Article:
And now abide faith, hope, love, these three; but the greatest of these is love. (
Several years ago, Tina Turner, belted out a pop song that rose to number one. It cynically asked, “What’s love got to do with it?” The song calls love, “a second hand emotion” and “a sweet old fashioned notion,” but really the relationship is only about sex—nothing more than hormones and physiology. Considering the abuse she endured at the hands of her ex-husband Ike, we may have some sympathy with her choice of lyrics. Despite the misuse and abuse of the word, “love,” as far as God is concerned, there is nothing more important! Jesus taught that the fulfillment of all our duty to God and man is summarized in the expression of love (
Matt.22:36-40). Paul amplifies on that theme in 1 Corinthians 13.
There is THE PRIMACY OF LOVE (v.1-3). Out of the holy trinity of Christian virtues—faith, hope and love—it is love that reigns supernal and eternal. Love is transcendent. You can talk about love with great eloquence and not exhibit it; you can be correct in your belief and cruel in your behavior; you can have a head full of knowledge, but a heart empty of love; you can have supernatural power, but its origin be Satan the hater and not the God of love; you can be generous, so others praise you, and not because you care; and you can even die for your cause—not out of love, but hate (suicide bombers, for example). Love is the foundation and motivation for all that is good. It has devotion to God and compassion for others as the source, substance, and sum of it.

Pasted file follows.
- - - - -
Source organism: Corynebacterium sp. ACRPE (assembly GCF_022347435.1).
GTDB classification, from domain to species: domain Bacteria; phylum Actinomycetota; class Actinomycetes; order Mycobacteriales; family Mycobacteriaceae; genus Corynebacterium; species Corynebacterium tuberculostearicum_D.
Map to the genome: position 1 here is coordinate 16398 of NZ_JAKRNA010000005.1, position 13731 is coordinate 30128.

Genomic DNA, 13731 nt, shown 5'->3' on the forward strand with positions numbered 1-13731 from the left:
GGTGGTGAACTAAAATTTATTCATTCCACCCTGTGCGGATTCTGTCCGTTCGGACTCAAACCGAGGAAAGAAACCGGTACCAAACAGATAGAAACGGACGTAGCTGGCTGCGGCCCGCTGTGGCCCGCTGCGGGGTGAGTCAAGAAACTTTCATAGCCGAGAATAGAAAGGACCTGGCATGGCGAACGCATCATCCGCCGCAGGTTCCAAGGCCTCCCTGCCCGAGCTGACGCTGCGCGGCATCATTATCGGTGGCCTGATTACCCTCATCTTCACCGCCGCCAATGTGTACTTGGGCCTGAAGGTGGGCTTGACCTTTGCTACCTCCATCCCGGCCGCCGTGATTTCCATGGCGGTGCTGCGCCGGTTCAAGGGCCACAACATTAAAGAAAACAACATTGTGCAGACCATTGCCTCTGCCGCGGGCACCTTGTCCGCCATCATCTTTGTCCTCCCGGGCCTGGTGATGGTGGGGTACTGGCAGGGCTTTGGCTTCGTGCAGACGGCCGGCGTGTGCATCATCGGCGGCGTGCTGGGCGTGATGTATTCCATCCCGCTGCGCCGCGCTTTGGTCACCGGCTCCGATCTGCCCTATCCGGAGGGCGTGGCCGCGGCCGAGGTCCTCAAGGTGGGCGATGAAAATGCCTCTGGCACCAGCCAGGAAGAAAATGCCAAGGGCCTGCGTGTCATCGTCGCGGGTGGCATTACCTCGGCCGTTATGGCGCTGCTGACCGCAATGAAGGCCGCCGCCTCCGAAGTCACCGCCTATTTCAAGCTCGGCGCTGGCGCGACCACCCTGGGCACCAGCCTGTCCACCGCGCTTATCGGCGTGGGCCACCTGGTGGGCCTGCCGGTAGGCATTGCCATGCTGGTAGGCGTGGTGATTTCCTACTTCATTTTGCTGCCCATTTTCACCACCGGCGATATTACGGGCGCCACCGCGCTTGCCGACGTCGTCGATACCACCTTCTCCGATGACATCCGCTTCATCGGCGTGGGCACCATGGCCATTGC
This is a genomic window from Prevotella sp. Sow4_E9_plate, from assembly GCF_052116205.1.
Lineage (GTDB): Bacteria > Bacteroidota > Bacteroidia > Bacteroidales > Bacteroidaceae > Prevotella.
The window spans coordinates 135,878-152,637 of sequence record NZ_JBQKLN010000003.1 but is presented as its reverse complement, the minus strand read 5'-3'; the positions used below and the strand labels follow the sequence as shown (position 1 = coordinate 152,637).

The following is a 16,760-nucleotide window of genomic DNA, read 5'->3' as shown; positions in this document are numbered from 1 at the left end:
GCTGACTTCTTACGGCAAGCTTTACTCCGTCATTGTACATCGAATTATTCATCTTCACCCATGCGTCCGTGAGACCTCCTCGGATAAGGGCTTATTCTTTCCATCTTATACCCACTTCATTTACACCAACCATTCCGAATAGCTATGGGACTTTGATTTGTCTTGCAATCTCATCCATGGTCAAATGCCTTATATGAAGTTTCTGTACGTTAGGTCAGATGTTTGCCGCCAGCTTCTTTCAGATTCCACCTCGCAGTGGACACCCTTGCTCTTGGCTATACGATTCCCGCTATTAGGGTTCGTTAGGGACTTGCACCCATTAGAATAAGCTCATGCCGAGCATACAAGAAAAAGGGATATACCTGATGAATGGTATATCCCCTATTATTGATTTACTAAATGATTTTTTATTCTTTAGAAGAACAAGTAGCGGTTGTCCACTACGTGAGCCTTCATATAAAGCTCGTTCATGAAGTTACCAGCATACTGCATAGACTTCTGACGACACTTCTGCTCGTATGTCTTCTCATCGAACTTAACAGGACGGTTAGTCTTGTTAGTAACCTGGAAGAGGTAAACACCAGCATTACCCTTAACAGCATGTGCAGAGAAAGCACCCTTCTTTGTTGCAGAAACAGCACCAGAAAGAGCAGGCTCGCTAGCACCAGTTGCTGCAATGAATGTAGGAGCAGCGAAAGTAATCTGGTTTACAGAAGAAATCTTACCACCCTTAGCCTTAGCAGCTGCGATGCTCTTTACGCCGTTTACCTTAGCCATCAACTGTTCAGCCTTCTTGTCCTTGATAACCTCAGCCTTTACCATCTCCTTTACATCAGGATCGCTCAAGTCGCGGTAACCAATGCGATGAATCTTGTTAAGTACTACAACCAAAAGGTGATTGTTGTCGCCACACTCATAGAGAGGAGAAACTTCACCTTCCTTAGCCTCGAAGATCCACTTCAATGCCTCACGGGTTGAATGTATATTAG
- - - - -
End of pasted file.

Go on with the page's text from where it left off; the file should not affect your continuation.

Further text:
Then, there is THE PRACTICE OF LOVE (v.4-7). Love is more than an emotion—it is an action. The Apostle does not try to define love by what it is, so much as to describe what it does. In the Greek text, each term is a verb, and is in the present, continuous sense, showing aptitudes and actions that are to become our nature through repeated practice. Love is the fruit of the Spirit, produced as we yield to Him in faith and obedience. The personification of these is Jesus. Each of these qualities was embodied in His example. Following Christ demands that I seek to do likewise. Paul presents the positive direction of what love is and the prohibited dimension of what love is not.
Finally, there is THE PERMANENCE OF LOVE (v.8-13). Life may end, but love lives on. Love never fails; it is victorious. People may fail to receive our love, but love never fails, for even when spurned makes us better for offering it. Love is not only powerful in victory, but priceless in value. All that is of this material world is fading away—even good things like speaking with prophecies and in tongues will end someday, having served their purpose—but love is of enduring worth. Love is powerful in victory, priceless in value, and preeminent in virtue—said by the Apostle to be the greatest gift of God, even lasting beyond faith and hope, as significant as they are. There is a time faith will become sight and hope will be fulfilled—no more needed—but, love will be the environment of eternity!
What’s love got to do with it? Absolutely everything!